4===!\++++\
     /++++/
   /=\++++\
   \!\/\/\/

5===!#++\
       /+\
 /=\  /+++\
 \!\++++++/
      \++/
       \/

6=@@@+@+++++#

The last mechanism using the call stack is interesting. It is similar to a base-phi number system. It was an interesting exercise to create a program to search for the most efficient space-vs-overhead representation for particular constants. The JavaScript interpreter below now includes a tool to search for this type of constant.

Multiplication[edit]

 read two characters    ,>,==\  *    /=================== ATOI   ----------\ 
 convert to integers /=/@</@=/  *   // /===== ITOA  ++++++++++\ /----------/ 
            multiply @ \=!\=========/ //           /++++++++++/ \----------\ 
        convert back !/@!\============/            \++++++++++\ /----------/ 
and print the result \/  \.#    *                  /++++++++++/ \--------#
/====================/          *                  \++++++++#
|
|    /-<+>\                    #/?=<<<<\!>>>>\                   />>+<+<-\ 
|   #\?===/! BMOV1 =====\       \->>>>+/    //  /======== BSPL2 !\======?/#
|    /->+<\         /===|=========== FMOV4 =/  //                /<<+>+>-\ 
|   #\?===/! FMOV1 =|===|==============\  /====/  /====== FSPL2 !\======?/#
|                /==|===|==============|==|=======/
|           * * *|* | * | * * * * * * *|* | * * *                /+<-\ 
|           * />@/<@/>>@/>>===\ /====>>\@<\@<\  *   /==== ADD2  !\>=?/<#
\===== MUL2 =?/>@\==<#<<<==\  \!\<<<<@\>>>>-?/\ *  //            /-\ 
            *    \\        \/@========|======</ * //  /== ZERO  !\?/#
            * * * \\* * * * | * * * * | * * * * *//  //
                   \\       |         \==========/  //
                    \======!\=======================/

Ethiopian Multiplication and number printing[edit]

    /==!/==atoi==@@@-@-----#
    |   |          /-\          /recurse\    #/?\ zero
$>,@/>,@/?\<=zero=!\?/<=print==!\@\>?!\@/<@\.!\-/
        < @     #                 |   \=/  \=itoa=@@@+@+++++#
     /==\ \===?!/===-?\>>+# halve !     /+ !/+ !/+ !/+   \    mod10
#    !  @ |  #>>\?-<+>/           /<+> -\!?-\!?-\!?-\!?-\!
/-<+>\  > ?     />+<<++>-\        \?!\-?!\-?!\-?!\-?!\-?/\    div10
?down?  | \-<<<!\=======?/\ add &    #  +/! +/! +/! +/! +/
\>+<-/  | \=<<<!/====?\=\ | double
!    #  |       \<++>-/ | |
\=======\!@>============/!/

Division[edit]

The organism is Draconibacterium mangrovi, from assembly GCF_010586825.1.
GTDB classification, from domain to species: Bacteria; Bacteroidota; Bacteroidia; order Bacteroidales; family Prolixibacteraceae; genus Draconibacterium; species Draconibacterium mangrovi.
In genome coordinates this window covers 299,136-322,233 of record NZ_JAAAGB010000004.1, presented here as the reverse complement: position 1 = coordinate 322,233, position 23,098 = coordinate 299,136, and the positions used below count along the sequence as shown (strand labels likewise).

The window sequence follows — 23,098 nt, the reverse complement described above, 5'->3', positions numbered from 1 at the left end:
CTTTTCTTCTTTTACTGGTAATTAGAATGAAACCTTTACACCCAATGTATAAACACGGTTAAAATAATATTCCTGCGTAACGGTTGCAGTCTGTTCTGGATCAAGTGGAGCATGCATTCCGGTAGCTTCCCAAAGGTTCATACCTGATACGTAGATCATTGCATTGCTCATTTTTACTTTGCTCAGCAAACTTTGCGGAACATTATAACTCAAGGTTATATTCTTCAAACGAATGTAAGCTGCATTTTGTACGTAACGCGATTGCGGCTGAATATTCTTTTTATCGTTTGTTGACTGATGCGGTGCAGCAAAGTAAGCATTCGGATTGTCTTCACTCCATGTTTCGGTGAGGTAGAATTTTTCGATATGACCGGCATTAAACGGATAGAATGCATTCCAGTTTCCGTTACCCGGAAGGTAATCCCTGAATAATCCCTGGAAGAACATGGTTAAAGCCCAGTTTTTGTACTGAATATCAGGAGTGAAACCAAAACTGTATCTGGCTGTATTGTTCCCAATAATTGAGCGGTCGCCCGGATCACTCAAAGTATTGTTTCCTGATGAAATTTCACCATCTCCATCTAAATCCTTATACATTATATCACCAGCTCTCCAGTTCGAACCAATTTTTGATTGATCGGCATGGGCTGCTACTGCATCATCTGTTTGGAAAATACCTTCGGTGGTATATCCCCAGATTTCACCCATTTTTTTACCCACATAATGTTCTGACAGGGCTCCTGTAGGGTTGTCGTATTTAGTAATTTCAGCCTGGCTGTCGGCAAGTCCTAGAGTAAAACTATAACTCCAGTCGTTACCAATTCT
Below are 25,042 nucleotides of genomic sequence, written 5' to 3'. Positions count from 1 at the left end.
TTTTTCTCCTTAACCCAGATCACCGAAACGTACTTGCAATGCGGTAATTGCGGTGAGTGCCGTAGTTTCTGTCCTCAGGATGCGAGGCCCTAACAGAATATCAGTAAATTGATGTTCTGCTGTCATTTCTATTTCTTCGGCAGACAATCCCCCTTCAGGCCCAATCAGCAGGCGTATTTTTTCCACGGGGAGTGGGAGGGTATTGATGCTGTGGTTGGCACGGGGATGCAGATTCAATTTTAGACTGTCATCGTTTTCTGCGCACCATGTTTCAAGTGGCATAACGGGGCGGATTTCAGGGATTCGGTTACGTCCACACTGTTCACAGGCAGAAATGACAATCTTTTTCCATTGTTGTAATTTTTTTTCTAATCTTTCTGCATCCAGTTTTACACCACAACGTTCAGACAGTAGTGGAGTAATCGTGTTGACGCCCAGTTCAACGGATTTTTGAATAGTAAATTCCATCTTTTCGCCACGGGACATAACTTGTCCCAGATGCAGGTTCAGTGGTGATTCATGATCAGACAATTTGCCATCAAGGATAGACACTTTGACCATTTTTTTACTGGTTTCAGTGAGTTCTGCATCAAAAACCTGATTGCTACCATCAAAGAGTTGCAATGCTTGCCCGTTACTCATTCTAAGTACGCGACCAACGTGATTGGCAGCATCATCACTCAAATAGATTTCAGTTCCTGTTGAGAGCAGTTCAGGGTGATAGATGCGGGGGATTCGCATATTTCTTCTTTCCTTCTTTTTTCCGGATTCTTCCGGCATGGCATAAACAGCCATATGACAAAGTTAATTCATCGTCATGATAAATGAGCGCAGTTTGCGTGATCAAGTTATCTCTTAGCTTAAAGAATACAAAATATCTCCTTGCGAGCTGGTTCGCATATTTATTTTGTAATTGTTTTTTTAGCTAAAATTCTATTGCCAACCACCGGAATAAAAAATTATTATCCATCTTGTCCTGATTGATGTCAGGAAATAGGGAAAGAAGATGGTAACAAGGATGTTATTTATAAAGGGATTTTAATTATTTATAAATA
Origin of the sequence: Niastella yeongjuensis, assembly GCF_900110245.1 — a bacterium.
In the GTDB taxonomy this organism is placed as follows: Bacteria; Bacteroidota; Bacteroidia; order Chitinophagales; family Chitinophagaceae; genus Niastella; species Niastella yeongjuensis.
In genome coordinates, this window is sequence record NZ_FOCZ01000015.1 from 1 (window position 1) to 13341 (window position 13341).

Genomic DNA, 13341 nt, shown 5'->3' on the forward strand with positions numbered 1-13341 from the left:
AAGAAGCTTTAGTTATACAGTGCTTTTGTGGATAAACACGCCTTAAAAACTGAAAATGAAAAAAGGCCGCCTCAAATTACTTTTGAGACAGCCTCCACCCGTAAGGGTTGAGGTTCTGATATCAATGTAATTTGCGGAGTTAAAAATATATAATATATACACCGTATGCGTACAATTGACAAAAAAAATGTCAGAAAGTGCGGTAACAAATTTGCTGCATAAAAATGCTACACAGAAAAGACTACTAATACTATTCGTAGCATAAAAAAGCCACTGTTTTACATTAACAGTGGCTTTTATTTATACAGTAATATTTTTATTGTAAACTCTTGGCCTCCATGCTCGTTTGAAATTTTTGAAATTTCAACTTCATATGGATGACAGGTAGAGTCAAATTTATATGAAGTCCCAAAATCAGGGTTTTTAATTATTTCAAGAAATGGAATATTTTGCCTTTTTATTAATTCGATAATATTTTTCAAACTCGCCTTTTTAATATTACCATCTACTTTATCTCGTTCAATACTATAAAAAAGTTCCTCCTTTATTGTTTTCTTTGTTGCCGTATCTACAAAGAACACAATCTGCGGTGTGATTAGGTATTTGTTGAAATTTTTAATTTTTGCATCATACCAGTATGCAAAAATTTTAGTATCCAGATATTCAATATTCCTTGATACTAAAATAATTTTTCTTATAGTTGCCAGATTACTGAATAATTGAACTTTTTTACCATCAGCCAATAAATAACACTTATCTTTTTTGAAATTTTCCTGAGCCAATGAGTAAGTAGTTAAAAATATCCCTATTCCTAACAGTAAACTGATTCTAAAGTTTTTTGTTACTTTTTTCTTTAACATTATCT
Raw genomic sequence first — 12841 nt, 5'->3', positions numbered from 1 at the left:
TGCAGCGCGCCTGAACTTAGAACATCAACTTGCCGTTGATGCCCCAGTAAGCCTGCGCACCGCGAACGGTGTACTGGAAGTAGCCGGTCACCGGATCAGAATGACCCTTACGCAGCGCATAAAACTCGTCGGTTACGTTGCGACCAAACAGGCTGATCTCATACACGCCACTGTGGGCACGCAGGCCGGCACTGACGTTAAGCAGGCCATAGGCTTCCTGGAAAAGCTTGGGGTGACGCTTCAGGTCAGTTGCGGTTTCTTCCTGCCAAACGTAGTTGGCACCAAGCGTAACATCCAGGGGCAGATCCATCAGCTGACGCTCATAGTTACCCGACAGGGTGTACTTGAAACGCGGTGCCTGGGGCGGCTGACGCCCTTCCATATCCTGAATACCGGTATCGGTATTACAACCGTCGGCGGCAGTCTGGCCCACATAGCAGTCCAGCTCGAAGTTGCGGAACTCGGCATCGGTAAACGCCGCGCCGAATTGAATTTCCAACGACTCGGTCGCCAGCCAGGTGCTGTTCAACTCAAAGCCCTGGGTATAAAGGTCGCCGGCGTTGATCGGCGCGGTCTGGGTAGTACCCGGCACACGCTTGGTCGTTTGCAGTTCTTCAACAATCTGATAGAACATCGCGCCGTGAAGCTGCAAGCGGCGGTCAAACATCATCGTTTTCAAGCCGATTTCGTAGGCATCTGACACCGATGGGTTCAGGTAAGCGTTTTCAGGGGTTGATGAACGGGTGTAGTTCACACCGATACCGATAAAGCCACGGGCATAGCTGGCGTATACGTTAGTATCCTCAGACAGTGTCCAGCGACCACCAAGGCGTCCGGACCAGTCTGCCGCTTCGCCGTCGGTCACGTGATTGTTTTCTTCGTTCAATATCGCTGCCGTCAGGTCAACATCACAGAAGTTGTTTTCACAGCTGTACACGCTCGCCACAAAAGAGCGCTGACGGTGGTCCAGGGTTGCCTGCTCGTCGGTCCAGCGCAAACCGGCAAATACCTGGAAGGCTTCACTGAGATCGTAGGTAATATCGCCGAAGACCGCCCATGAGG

Input: cell -1 = numerator, cell 0 = divisor

Output: cell -1 = n DIV d, cell 0 = n MOD d

     /-\  
$?\<!\?/#!===+<<<\      /-\ 
  \<==@\>@\>>!/?!/=<?\>!\?/<<#
       |  |  #\->->+</
       \=!\=?!/->>+<<?\#
             #\?<<+>>-/

Multi-digit Print[edit]

       /recurse\    #/?\ zero
print=!\@\>?!\@/<@\.!\-/
         |   \=/  \=itoa=@@@+@+++++#
         !     /+ !/+ !/+ !/+   \    mod10
         /<+> -\!?-\!?-\!?-\!?-\!
         \?!\-?!\-?!\-?!\-?!\-?/\    div10
            #  +/! +/! +/! +/! +/

Cat[edit]

This program will print out the entire memory. (Without EOF-detection)

/!$\
\>./

With EOF-detection (Assuming EOF = -1):

/$+?\#
\>.-/

Square root[edit]

             />!/?\>=!/?\>!/=======?\<<<#
             |  \-/<-=\-/  \>>>+<<<-/     
sqrt=>+<=!/?!/->-?\+>?/\ 
          \\!=<<+>/<<+>/
           \===<++/

Ackermann function[edit]

   /==!/==atoi=@@@-@-----#
   |   |
   |   |       /=========\!==\!====\   ** recursion **
$,@/>,@/==ack=!\?\<+#    |   |     |   A(0,j) -> j+1
 j   i           \<?\+>-@/#  |     |   A(i,0) -> A(i-1,1)
                    \@\>@\->@/@\<-@/#  A(i,j) -> A(i-1,A(i,j-1))
            #      #  |  |     |
            /-<<+>>\!=/  \=====|==@\>>>@\<<#  
  (a > 0)   ?      ?           |   |    |     
            \>>+<<-/!==========/   |    |
            #      #               |    |
                                   |    |  
                    #/?========\!==/    \==!/=======?\#
                     \->>+>+<<</            \>>>+<<<-/

This shows an interesting property of the language: routines can be written to run bidirectionally. The loop labelled (a>0) moves a value two cells left when run clockwise and moves a value two cells right when run counter-clockwise.

One could also perform tail recursion elimination by replacing "@/#" with "/".

Hello world[edit]

      /@@@@++++#               #+++@@\                #-----@@@\n
$@\H.@/e.+++++++l.l.+++o.>>++++.< .<@/w.@\o.+++r.++@\l.@\d.>+.@/.#
  \@@@@=>++++>+++++<<@+++++#       #---@@/!=========/!==/

Binary coded variant

  H e l l o ,   w o r l d !
$@\@\@\@\@\@\@\@\@\@\@\@\@\#
  | | | | | | | | | | | | |
  |!|!|!|!|!|!|!|!|!|!|!|!|@@@+@-@@@+++# 128
  @ @ @ @ @ | | @ @ @ @ @ |
  \!\!\!\!\!|!|!\!\!\!\!\!|-@@+@@@@+++# 64
  | @ @ @ @ @ @ @ @ @ @ @ @
  |!\!\!\!\!\!\!\!\!\!\!\!\@@@-@++++# 32
  | | | | | | | @ | @ | | |
  |!|!|!|!|!|!|!\!|!\!|!|!|+@+@++++# 16
  @ | @ @ @ @ | | @ | @ | |
  \!|!\!\!\!\!|!|!\!|!\!|!|@@+++# 8
  | @ @ @ @ @ | @ @ | @ @ |
  |!\!\!\!\!\!|!\!\!|!\!\!|++++# 4
  | | | | @ | | @ @ @ | | |
  |!|!|!|!\!|!|!\!\!\!|!|!|++# 2
  | @ | | @ | | @ @ | | | @
  |!\!|!|!\!|!|!\!\!|!|!|!\+# 1
  | | | | | | | | | | | | |
  \!\!\!\!\!\!\!\!\!\!\!\!\.># print and move

See also[edit]

External resources[edit]